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Re: Official Linux system wrapper library?
- From: Paul Eggert <eggert at cs dot ucla dot edu>
- To: Joseph Myers <joseph at codesourcery dot com>, Andy Lutomirski <luto at amacapital dot net>
- Cc: Szabolcs Nagy <Szabolcs dot Nagy at arm dot com>, Dave P Martin <Dave dot Martin at arm dot com>, Daniel Colascione <dancol at google dot com>, nd <nd at arm dot com>, Florian Weimer <fweimer at redhat dot com>, "Michael Kerrisk (man-pages)" <mtk dot manpages at gmail dot com>, linux-kernel <linux-kernel at vger dot kernel dot org>, Joel Fernandes <joelaf at google dot com>, Linux API <linux-api at vger dot kernel dot org>, Willy Tarreau <w at 1wt dot eu>, Vlastimil Babka <vbabka at suse dot cz>, Carlos O'Donell <carlos at redhat dot com>, "libc-alpha at sourceware dot org" <libc-alpha at sourceware dot org>
- Date: Wed, 14 Nov 2018 10:13:08 -0800
- Subject: Re: Official Linux system wrapper library?
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On 11/14/18 9:40 AM, Joseph Myers wrote:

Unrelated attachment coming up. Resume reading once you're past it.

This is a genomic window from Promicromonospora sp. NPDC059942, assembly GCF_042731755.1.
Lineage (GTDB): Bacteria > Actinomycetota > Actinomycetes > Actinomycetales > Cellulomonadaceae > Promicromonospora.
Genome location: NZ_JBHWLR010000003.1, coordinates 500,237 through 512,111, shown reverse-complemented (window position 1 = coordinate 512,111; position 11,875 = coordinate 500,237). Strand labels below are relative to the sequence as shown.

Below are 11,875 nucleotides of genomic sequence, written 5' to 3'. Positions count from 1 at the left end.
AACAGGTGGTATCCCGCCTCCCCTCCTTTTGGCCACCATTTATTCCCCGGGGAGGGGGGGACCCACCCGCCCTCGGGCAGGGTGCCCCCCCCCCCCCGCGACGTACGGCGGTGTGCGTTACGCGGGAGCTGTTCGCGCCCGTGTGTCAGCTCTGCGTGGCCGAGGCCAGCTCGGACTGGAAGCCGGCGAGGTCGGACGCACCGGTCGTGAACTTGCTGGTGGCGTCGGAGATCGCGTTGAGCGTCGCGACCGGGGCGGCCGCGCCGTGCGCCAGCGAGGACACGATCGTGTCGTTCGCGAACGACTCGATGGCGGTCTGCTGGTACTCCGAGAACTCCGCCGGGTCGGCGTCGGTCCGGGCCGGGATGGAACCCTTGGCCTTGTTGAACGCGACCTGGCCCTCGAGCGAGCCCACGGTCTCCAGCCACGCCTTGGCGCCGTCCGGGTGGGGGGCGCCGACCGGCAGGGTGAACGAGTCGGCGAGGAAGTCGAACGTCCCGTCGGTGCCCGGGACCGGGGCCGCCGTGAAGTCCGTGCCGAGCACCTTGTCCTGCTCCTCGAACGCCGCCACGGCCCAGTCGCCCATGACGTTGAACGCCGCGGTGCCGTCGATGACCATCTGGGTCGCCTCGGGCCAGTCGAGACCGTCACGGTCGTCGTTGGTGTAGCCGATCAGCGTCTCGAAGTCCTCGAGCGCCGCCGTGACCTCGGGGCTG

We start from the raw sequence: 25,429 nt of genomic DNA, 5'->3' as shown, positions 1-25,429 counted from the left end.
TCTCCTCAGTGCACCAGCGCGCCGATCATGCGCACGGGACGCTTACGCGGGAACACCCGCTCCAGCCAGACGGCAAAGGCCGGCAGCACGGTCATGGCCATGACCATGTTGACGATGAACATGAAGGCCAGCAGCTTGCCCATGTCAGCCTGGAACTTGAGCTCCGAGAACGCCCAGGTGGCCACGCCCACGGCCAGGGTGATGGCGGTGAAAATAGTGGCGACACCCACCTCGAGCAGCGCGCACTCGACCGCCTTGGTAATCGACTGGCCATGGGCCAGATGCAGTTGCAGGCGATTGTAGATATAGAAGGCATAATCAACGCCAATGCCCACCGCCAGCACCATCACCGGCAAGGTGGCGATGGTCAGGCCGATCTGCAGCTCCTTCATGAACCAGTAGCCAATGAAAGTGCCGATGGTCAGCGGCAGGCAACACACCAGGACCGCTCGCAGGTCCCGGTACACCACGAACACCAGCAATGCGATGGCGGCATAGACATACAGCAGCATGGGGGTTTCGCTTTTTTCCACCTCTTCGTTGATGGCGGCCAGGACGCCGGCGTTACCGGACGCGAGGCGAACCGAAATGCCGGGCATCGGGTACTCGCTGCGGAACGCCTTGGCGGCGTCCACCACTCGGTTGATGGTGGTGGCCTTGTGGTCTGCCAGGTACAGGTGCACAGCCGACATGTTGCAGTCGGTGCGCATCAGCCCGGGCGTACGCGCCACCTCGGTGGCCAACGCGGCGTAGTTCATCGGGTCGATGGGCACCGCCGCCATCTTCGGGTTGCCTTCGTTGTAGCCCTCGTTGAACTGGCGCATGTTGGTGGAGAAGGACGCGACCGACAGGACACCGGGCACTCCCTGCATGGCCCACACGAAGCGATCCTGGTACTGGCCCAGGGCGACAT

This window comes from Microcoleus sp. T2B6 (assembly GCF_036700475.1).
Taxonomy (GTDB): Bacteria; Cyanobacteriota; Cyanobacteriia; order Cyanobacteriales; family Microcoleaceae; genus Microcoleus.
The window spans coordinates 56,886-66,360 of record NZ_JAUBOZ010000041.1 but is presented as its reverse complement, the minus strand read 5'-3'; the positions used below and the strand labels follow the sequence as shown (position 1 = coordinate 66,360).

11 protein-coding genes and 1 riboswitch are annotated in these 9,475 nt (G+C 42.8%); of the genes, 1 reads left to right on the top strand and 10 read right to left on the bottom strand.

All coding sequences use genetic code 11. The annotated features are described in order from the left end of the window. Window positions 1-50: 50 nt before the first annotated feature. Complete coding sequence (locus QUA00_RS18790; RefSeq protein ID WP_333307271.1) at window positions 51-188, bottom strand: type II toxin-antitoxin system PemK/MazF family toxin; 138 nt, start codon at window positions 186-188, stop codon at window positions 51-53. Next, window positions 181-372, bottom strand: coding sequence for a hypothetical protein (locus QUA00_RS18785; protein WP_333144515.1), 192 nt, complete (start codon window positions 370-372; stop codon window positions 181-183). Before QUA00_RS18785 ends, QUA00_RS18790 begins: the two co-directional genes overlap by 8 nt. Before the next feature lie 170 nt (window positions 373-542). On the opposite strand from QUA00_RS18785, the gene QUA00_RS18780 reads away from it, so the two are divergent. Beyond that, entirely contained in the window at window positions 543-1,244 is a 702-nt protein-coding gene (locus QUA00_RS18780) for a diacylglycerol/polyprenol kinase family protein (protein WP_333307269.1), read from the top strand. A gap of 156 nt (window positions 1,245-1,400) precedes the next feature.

Historically, there was once an attempt to rework POSIX into a separate
language-independent definition and language bindings (for C, Fortran, Ada
etc.), but I don't think it got anywhere, and it's probably doubtful
whether the idea was ever very practical.
That effort did produce IEEE Std 1003.5-1992 (Ada Bindings to IEEE Std
1003.1-1990), IEEE 1003.5b-1996 (Ada bindings for realtime extensions),
and IEEE Std 1003.9-1992 (F77 Bindings to IEEE Std 1003.1-1992). The Ada
group simply translated the POSIX standard from C into Ada, repeating
functional text and coming up with a "thick" standard; in contrast the
Fortran group did a "thin" standard that focused on Fortran mechanics
and deferred underlying functionality to the main POSIX standard. The
thin Fortran standard was harder to grok and was less successful in
As you write, these efforts were probably not worth the trouble. Non-C
language systems can provide a standard way to invoke C APIs, and then
let user-level programmers have at it. The performance advantage of
having a pure Ada/Fortran/etc. API for POSIX are so minor that it's not
worth the major hassle of standardizing and using a language-independent